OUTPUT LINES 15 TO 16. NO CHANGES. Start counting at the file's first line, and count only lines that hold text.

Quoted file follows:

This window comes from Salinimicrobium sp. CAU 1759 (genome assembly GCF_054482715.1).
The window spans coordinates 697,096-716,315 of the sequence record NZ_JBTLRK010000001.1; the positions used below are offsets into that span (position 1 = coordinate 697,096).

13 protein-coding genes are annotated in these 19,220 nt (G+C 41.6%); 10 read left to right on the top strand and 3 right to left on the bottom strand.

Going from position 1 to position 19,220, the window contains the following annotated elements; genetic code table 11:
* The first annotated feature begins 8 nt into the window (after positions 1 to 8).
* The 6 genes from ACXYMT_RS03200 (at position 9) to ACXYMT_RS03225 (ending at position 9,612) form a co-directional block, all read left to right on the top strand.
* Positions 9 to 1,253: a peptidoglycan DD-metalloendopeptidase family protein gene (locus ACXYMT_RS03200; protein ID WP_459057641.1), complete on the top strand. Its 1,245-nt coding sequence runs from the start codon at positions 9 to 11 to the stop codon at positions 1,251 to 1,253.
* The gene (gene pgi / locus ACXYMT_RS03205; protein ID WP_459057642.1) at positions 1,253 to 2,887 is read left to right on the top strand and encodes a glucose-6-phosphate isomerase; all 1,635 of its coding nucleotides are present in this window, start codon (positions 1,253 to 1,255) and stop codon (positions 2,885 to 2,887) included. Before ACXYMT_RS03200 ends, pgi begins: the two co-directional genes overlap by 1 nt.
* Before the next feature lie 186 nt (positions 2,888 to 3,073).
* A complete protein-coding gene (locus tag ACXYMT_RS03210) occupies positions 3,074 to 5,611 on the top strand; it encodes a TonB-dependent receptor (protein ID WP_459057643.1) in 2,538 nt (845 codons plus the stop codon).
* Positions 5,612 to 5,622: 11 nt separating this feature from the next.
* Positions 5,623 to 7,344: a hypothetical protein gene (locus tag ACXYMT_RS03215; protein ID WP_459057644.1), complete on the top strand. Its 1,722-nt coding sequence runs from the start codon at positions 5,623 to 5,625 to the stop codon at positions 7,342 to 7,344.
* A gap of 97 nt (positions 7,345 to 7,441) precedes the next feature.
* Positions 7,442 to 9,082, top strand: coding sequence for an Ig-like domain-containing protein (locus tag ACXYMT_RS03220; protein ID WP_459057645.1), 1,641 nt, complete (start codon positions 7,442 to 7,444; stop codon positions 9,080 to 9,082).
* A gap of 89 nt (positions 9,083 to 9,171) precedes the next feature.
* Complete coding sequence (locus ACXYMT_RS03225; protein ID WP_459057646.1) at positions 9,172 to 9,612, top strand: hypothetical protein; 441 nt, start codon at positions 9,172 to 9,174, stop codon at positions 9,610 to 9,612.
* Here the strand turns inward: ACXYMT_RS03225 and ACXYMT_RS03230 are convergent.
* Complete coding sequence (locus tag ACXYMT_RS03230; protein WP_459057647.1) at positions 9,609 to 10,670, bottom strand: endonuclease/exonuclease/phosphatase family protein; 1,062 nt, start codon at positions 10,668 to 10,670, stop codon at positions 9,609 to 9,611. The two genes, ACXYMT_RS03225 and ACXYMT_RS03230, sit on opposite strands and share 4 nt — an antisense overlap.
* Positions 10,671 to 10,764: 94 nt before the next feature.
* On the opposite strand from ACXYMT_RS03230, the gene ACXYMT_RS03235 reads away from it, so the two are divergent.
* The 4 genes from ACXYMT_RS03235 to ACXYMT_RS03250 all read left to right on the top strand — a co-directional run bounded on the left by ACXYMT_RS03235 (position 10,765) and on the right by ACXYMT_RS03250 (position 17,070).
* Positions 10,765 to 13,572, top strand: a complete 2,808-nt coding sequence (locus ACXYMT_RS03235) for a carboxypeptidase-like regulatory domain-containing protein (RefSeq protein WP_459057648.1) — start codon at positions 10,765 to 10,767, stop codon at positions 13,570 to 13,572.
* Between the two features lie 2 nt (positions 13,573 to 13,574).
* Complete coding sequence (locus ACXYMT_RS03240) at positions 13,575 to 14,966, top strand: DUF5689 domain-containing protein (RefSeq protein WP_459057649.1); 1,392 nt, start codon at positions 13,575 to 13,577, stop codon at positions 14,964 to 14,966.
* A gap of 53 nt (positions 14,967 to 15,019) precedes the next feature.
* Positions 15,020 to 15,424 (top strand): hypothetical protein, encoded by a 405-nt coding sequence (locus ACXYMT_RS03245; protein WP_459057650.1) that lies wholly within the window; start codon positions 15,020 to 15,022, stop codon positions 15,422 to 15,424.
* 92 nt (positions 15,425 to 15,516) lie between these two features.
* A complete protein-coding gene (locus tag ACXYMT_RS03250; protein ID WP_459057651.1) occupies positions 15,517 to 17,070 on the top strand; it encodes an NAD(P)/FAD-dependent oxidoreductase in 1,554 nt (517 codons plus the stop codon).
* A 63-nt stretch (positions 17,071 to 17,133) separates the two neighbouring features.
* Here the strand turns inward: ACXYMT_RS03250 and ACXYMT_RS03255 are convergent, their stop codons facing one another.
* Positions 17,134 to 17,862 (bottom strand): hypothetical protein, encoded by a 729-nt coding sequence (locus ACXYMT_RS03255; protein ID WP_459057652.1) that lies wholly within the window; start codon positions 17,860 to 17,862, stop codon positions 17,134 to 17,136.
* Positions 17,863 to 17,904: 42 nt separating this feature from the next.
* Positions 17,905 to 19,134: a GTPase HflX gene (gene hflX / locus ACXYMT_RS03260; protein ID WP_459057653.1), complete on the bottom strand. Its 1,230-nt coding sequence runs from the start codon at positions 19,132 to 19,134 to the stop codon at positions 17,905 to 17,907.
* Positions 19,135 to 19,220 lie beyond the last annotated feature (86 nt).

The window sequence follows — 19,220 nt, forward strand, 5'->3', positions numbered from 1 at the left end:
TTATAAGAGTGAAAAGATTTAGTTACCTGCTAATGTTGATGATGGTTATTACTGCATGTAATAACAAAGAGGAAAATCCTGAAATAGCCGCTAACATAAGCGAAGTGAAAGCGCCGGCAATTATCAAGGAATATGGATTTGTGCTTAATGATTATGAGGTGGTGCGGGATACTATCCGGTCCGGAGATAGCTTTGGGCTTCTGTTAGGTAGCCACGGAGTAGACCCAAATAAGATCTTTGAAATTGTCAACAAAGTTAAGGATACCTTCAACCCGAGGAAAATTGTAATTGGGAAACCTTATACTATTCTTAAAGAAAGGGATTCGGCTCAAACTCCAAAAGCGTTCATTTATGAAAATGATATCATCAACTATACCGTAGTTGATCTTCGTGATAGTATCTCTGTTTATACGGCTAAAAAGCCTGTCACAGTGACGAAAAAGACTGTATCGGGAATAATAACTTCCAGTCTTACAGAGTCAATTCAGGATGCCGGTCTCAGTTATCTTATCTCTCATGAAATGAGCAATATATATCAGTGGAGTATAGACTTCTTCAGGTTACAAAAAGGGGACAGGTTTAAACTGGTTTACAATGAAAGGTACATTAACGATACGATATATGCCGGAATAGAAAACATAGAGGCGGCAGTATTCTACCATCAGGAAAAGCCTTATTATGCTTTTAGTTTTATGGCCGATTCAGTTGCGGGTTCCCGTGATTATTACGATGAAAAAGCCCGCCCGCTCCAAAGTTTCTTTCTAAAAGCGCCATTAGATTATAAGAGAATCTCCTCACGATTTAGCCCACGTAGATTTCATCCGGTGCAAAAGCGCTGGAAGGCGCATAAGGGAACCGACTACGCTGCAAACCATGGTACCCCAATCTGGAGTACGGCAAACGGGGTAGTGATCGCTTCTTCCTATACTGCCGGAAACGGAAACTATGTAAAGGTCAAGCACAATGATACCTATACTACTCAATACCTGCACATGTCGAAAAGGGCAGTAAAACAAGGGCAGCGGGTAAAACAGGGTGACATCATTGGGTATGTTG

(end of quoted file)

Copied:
* A gap of 89 nt (positions 9,083 to 9,171) precedes the next feature.
* Complete coding sequence (locus ACXYMT_RS03225; protein ID WP_459057646.1) at positions 9,172 to 9,612, top strand: hypothetical protein; 441 nt, start codon at positions 9,172 to 9,174, stop codon at positions 9,610 to 9,612.